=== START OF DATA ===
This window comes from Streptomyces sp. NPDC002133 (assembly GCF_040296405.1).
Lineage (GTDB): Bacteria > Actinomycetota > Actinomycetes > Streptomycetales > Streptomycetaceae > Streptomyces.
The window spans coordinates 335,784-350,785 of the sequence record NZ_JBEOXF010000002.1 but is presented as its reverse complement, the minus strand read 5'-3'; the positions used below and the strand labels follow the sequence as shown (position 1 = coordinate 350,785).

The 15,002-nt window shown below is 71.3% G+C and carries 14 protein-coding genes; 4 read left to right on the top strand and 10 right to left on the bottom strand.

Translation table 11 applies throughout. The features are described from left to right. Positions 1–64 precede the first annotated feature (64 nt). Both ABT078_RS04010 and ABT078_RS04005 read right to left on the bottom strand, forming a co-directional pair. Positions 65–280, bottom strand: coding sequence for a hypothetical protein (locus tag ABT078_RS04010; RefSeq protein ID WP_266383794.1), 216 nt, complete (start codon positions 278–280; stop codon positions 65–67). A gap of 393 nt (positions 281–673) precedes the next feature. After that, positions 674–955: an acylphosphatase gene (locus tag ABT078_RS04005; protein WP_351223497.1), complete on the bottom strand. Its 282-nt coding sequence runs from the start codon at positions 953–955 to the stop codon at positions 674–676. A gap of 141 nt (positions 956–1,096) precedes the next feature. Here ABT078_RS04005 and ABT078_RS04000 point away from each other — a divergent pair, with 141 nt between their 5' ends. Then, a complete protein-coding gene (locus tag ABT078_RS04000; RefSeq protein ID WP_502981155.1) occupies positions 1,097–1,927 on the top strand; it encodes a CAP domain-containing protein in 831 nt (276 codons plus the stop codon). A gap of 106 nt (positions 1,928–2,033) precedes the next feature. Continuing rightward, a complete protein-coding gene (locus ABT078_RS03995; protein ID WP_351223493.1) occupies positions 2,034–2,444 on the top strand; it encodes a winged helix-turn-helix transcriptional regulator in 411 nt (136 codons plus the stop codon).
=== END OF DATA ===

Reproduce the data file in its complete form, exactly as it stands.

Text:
This window comes from Streptomyces sp. NPDC002133 (assembly GCF_040296405.1).
Lineage (GTDB): Bacteria > Actinomycetota > Actinomycetes > Streptomycetales > Streptomycetaceae > Streptomyces.
The window spans coordinates 335,784-350,785 of the sequence record NZ_JBEOXF010000002.1 but is presented as its reverse complement, the minus strand read 5'-3'; the positions used below and the strand labels follow the sequence as shown (position 1 = coordinate 350,785).

The 15,002-nt window shown below is 71.3% G+C and carries 14 protein-coding genes; 4 read left to right on the top strand and 10 right to left on the bottom strand.

Translation table 11 applies throughout. The features are described from left to right. Positions 1–64 precede the first annotated feature (64 nt). Both ABT078_RS04010 and ABT078_RS04005 read right to left on the bottom strand, forming a co-directional pair. Positions 65–280, bottom strand: coding sequence for a hypothetical protein (locus tag ABT078_RS04010; RefSeq protein ID WP_266383794.1), 216 nt, complete (start codon positions 278–280; stop codon positions 65–67). A gap of 393 nt (positions 281–673) precedes the next feature. After that, positions 674–955: an acylphosphatase gene (locus tag ABT078_RS04005; protein WP_351223497.1), complete on the bottom strand. Its 282-nt coding sequence runs from the start codon at positions 953–955 to the stop codon at positions 674–676. A gap of 141 nt (positions 956–1,096) precedes the next feature. Here ABT078_RS04005 and ABT078_RS04000 point away from each other — a divergent pair, with 141 nt between their 5' ends. Then, a complete protein-coding gene (locus tag ABT078_RS04000; RefSeq protein ID WP_502981155.1) occupies positions 1,097–1,927 on the top strand; it encodes a CAP domain-containing protein in 831 nt (276 codons plus the stop codon). A gap of 106 nt (positions 1,928–2,033) precedes the next feature. Continuing rightward, a complete protein-coding gene (locus ABT078_RS03995; protein ID WP_351223493.1) occupies positions 2,034–2,444 on the top strand; it encodes a winged helix-turn-helix transcriptional regulator in 411 nt (136 codons plus the stop codon).